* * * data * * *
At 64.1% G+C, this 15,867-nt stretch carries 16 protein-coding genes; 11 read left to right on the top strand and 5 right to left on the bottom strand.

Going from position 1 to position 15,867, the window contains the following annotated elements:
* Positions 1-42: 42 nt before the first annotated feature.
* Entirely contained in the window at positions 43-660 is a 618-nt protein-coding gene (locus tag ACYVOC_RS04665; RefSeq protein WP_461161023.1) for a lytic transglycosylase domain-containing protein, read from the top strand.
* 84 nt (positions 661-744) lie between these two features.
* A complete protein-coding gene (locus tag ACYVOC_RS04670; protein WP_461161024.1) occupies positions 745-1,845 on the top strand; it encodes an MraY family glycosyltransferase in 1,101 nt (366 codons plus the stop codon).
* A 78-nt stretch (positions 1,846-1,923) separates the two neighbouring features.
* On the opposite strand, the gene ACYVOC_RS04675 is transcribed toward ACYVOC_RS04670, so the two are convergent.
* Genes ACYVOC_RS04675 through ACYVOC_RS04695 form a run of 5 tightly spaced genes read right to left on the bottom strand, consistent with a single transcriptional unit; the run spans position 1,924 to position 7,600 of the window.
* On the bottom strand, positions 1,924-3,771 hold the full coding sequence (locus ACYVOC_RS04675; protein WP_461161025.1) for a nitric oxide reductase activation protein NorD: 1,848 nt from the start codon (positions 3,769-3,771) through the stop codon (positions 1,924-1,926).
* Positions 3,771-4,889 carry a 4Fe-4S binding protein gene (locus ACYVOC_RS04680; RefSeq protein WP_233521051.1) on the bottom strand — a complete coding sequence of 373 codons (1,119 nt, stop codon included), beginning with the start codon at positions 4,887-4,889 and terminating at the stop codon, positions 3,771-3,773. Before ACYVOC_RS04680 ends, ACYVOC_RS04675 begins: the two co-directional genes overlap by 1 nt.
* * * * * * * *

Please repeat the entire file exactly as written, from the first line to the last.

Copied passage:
At 64.1% G+C, this 15,867-nt stretch carries 16 protein-coding genes; 11 read left to right on the top strand and 5 right to left on the bottom strand.

Going from position 1 to position 15,867, the window contains the following annotated elements:
* Positions 1-42: 42 nt before the first annotated feature.
* Entirely contained in the window at positions 43-660 is a 618-nt protein-coding gene (locus tag ACYVOC_RS04665; RefSeq protein WP_461161023.1) for a lytic transglycosylase domain-containing protein, read from the top strand.
* 84 nt (positions 661-744) lie between these two features.
* A complete protein-coding gene (locus tag ACYVOC_RS04670; protein WP_461161024.1) occupies positions 745-1,845 on the top strand; it encodes an MraY family glycosyltransferase in 1,101 nt (366 codons plus the stop codon).
* A 78-nt stretch (positions 1,846-1,923) separates the two neighbouring features.
* On the opposite strand, the gene ACYVOC_RS04675 is transcribed toward ACYVOC_RS04670, so the two are convergent.
* Genes ACYVOC_RS04675 through ACYVOC_RS04695 form a run of 5 tightly spaced genes read right to left on the bottom strand, consistent with a single transcriptional unit; the run spans position 1,924 to position 7,600 of the window.
* On the bottom strand, positions 1,924-3,771 hold the full coding sequence (locus ACYVOC_RS04675; protein WP_461161025.1) for a nitric oxide reductase activation protein NorD: 1,848 nt from the start codon (positions 3,769-3,771) through the stop codon (positions 1,924-1,926).
* Positions 3,771-4,889 carry a 4Fe-4S binding protein gene (locus ACYVOC_RS04680; RefSeq protein WP_233521051.1) on the bottom strand — a complete coding sequence of 373 codons (1,119 nt, stop codon included), beginning with the start codon at positions 4,887-4,889 and terminating at the stop codon, positions 3,771-3,773. Before ACYVOC_RS04680 ends, ACYVOC_RS04675 begins: the two co-directional genes overlap by 1 nt.